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Iowa Athletics Director Gary Barta Announces Retirement

While change rarely comes to the Iowa athletics department, Gary Barta’s retirement is a big one.

Syndication: HawkCentral
After 17 years in Iowa City, Gary Barta is set to retire.
Joseph Cress/Iowa City Press-Citizen

The University of Iowa is known for many things, but near the top of the list is the longevity and stability of its athletic department. The Hawkeyes have had two head football coaches in more than four decades. There have been just four men’s basketball coaches in more nearly four decades. On the women’s side, just three coaches in four decades. Iowa wrestling, like football, has had three coaches for nearly five decades. Stability and longevity across the board.

A big part of that has been the longevity and stability at the top with athletic director Gary Barta taking over the reins in 2006 from former AD Bob Bowlsby, who held the position for 16 years. Bowlsby, of course, took over the role from College Football Hall of Fame inductee Bump Elliott, who was at Iowa for 21 years. Now, after 17 years of his own as University of Iowa Henry B. and Patricia B. Tippie Director of Athletics Chair, Gary Barta is officially retiring at the age of 59.

With the announcement coming on Friday, Barta is set to remain on at Iowa through August 1st. An interim AD will be announced next week with current Deputy Athletics Director and COO Beth Goetz the most likely candidate to earn the interim title, and perhaps become a permanent replacement for Barta.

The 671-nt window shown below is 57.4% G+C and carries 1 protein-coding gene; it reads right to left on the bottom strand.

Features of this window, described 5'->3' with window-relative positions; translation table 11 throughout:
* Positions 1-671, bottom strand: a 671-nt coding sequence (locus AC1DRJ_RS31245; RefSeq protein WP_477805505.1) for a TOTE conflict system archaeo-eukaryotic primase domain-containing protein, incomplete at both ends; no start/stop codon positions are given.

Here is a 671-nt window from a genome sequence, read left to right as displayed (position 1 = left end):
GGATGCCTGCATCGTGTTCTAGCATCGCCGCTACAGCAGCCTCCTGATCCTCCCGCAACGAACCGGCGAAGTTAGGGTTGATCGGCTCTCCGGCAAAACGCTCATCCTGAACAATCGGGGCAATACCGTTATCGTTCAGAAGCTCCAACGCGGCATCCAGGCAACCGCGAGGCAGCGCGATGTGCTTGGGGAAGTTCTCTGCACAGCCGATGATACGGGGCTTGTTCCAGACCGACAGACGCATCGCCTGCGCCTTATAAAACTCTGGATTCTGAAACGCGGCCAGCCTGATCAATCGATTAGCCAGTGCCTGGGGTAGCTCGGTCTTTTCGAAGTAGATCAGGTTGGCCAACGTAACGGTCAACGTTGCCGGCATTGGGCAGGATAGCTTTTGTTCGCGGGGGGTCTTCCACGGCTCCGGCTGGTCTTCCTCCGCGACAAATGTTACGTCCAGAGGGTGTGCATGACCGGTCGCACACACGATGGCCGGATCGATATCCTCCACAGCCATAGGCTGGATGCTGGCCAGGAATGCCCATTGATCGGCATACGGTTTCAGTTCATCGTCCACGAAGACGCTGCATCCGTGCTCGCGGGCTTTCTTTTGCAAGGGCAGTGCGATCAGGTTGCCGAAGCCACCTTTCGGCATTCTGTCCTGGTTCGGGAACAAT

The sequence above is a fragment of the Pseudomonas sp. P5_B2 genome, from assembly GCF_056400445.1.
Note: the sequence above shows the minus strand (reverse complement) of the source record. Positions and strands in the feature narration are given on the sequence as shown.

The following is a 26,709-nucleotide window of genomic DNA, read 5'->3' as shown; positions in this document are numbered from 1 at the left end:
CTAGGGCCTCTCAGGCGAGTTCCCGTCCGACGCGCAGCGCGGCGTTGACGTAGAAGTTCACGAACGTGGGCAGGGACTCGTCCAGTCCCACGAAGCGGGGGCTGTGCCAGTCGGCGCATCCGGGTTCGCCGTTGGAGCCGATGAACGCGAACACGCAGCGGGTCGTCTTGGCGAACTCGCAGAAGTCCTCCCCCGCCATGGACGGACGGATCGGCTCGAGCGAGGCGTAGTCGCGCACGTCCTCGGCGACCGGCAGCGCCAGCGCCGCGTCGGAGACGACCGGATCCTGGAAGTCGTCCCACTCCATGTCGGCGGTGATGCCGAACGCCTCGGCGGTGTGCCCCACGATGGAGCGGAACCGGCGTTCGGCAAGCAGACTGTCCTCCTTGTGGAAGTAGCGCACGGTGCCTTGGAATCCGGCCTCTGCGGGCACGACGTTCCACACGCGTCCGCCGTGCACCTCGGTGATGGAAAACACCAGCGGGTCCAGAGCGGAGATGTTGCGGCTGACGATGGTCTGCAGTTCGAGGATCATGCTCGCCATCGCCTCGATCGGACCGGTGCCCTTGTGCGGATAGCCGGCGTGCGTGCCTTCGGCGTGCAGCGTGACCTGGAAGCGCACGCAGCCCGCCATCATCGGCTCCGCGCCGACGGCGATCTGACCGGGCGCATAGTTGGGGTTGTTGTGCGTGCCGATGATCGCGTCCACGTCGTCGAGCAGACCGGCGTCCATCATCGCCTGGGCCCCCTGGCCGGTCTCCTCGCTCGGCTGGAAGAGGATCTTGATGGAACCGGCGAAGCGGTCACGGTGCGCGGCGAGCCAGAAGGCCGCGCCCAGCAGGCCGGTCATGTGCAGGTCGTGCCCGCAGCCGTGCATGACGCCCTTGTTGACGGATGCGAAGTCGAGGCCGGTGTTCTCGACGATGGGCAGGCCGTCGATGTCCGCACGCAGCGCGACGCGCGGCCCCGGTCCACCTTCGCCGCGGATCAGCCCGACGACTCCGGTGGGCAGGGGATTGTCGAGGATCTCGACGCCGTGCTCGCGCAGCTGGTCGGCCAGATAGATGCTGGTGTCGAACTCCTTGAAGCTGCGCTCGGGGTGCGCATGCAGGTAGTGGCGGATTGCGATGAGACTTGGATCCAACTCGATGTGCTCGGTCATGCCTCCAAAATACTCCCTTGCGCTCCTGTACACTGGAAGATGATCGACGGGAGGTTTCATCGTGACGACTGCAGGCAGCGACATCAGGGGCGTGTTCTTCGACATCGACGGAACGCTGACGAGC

During his tenure in Iowa City, Barta has certainly had his ups and downs. The athletics department has raised more than $650M in donations for non-capital projects with $380M raised for facilities upgrades under Barta’s watch. That includes the Kinnick Stadium North End Zone project, the addition of the Hansen Football Performance Center, Gerdin Athletic Learning Center, Carver-Hawkeye Arena Howard Family Pavilion, Goschke Family Wrestling Training Center, Nagle Family Clubhouse and Hoak Family Golf Complex, Iowa Soccer Operations Center, P. Sue Beckwith Boathouse, and the Campus Recreation and Wellness Center natatorium among others.

The Hawkeyes have won 12 Big Ten titles in that time with a national championship in wrestling, a Final Four from women’s basketball, as well as two Big Ten Tournament Championships and another in men’s basketball, and a pair of Big Ten Championship appearances for Hawkeye football. Over his 17 years in Iowa City, the Hawkeyes had an 89% graduation success rate.

Beyond the Hawkeyes, Barta also served three years on the College Football Playoff Committee. That included serving as the chair in his final two years on the committee. Beyond the CFP, Barta served four years on the NCAA Division I Council and was named the 2015-16 National Association of Collegiate Directors of Athletics/Under Armour Athletic Director of the Year.

Barta, who has been battling prostate cancer since 2017, said the decision to hang them up did not come lightly.

“This decision didn’t come suddenly, nor did it come without significant thought, discussion, and prayer. As I’ve reflected, I came to the conclusion there’s never a good time to step away…because there’s always more to be done. That said, I’m confident this is the right time for me and for my family. Again, I’m incredibly grateful to have served in this role. I look forward to wherever the next phase in my journey takes me. Thank you to President Wilson for her continued support, along with everyone in the “Hawkeye Family” for this amazing run. The best is yet to come! Go Hawks!”